We only get opaque insights into and speculation on the exact nature of the Kunad Gate and its relationship to the Red Strings, but Wakana, armed with all the knowledge BABE uploaded into her brain, offers one telling illustration of its self-contradiction: she tells Yuito and Kasane that the Kunad Gate is “persisting in a distorted state,” contrary to the typical dimensional holes that Red-Strings users can open and immediately close thereafter; it is distorted because of Yuito’s power resonating with Kasane’s, and “[u]sing a distorted gate for a time jump creates entanglements.” Recalling our analysis of the Red Strings as a representation of the player’s attention, this concept of distortion can be understood as the impossibility of splitting the player’s attention within the game’s plot. It’s impossible for the player to simultaneously attend, and extend her agency in equal measure, to both Kasane and Yuito, which generates the problems of event-relativity I discussed earlier; just so, when Karen attempts to steal the power of the avatar in order to change the trajectory of his world’s history, he is simultaneously trying to personally alter the initial conditions in a causal chain (by guiding the trajectory of New Himuka as Yakumo Sumeragi) and trying to personally participate in the outcome of that causal chain (as the present-day Karen who hopes to live a life with the saved Alice). He is at once trying to take the player’s power in order to alter the plot to which they are attending and also stay within the realm of their attention on that plot so that his desired outcome can become a part of this plot.

Time-travel stories, by their very nature, will always involve some variety of causal paradox: the storyteller’s task is to structure the meaning of that paradox so that it informs a grander, non-paradoxical message or theme within the story as a whole.[21] Karen’s is this kind of story: in a single moment, he is both acknowledging the primacy of Kasane and the player’s attention, while trying to divorce the player’s spatiotemporal agency from that attention for his own ends. At bottom, he is looking for a way to both be the sole savior of Alice and have someone bear witness to his suffering and vindication—and the impossibility of reconciling these two objectives is what tears him apart.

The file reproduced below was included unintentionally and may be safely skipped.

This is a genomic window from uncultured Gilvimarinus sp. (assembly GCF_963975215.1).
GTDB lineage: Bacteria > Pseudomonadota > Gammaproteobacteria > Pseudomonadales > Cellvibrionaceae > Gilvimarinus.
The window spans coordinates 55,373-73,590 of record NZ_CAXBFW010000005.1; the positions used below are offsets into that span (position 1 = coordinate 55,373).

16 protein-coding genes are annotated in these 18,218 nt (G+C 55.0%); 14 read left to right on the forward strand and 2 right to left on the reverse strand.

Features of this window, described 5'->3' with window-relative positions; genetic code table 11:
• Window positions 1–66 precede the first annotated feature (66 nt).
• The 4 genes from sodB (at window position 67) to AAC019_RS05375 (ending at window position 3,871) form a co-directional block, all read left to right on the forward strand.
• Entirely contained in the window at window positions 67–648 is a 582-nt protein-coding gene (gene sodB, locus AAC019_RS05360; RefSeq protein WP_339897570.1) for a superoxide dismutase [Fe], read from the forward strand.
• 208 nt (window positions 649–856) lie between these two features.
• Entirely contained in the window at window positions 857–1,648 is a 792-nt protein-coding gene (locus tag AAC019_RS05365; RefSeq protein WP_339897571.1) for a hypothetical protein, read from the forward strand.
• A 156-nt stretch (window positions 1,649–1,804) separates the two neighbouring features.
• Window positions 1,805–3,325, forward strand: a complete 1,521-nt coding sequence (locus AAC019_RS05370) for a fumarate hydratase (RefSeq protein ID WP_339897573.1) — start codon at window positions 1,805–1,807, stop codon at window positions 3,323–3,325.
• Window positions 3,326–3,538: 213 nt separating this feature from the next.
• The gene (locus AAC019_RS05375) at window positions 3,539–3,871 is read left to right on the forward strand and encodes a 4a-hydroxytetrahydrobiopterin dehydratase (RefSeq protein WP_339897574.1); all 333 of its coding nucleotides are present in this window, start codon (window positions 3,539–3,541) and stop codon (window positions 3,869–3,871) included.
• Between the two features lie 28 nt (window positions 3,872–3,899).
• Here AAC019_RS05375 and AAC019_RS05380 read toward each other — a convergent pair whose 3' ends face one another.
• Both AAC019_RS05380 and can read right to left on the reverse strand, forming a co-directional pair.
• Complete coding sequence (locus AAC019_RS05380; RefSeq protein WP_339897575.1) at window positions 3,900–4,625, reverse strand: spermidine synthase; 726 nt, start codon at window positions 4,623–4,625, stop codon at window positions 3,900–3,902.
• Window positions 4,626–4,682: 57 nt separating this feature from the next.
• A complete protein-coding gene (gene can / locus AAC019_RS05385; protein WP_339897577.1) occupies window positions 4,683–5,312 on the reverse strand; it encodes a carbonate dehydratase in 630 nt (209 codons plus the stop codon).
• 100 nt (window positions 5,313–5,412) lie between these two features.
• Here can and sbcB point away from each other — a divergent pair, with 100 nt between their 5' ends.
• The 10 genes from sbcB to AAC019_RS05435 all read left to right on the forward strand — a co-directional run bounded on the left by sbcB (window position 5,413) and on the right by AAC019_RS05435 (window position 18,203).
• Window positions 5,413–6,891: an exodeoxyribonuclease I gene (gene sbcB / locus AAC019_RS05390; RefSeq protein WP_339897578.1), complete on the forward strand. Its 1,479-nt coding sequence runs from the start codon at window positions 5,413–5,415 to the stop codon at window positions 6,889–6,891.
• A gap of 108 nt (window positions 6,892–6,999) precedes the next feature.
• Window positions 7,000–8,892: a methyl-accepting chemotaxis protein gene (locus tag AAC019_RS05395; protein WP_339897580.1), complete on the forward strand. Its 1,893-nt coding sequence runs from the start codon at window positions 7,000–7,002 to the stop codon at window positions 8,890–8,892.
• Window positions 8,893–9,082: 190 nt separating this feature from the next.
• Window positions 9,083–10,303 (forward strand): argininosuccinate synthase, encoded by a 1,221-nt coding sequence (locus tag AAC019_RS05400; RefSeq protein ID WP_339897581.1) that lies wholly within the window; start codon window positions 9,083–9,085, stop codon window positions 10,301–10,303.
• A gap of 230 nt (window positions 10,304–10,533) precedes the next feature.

The sequence of three final boss fights against Karen gradually unfurl the determination and pain he harbors, drawing the player further into his pathos before his final resignation from history. The first phase highlights the singular drive that Kasane, Yuito, and the player have seen from Karen the Rebel throughout Scarlet Nexus’ plot, now squarely focused on seizing the power of the Red Strings by force (shown above). The theme of this first third of the fight is insistence on the power of a united team over a singular entity: as Kasane says in both paths through the story after this first Karen is defeated, “No matter how much you use your power alone, all it takes for us is to use the SAS.” This highlights the difference between Karen’s approach to his goal and the teamwork of Kasane, Yuito, the player, & co.: while Karen is able to absorb the powers of many, he acts alone, hampering his capacity to fulfill his goals.

But of course, Karen isn’t really alone: part of the essence of his tragedy is that his efforts to save Alice are so all-consuming and multitudinous that he has split himself, through countless instances of time travel, into countless versions of himself that bind his entire existence to his impossible goal.

The transition between the first and second phases of the battle with Karen is one of those meticulously crafted scenes whose filmic language tells an entire story with very little dialogue. Frustrated by his inability to overcome Kasane and Yuito, Karen looks down to see shadows emanating from his hand, followed quickly by countless shadowy versions of Karen emerging from that same dark substance. Karen recognizes these as “thousands of hopes and dreams” (shown above) before the shadows overtake him, spilling out of his now-bloodshot eyes as he expresses frustration that the player’s cohort and the entire world are “nothing more but stepping stones” to him yet still impede him. Finally, four titanic Others manifest, each holding one of the flowers that have represented the Red Strings throughout the story; Karen, suspended in a clear pose of crucifixion, is spirited away behind the fan of the Other named Sorrow, at which point the battle to dispatch the Others and Karen commences.

Karen suspended in a gesture of crucifixion by Sorrow, moments before Sorrow hides him behind its fan.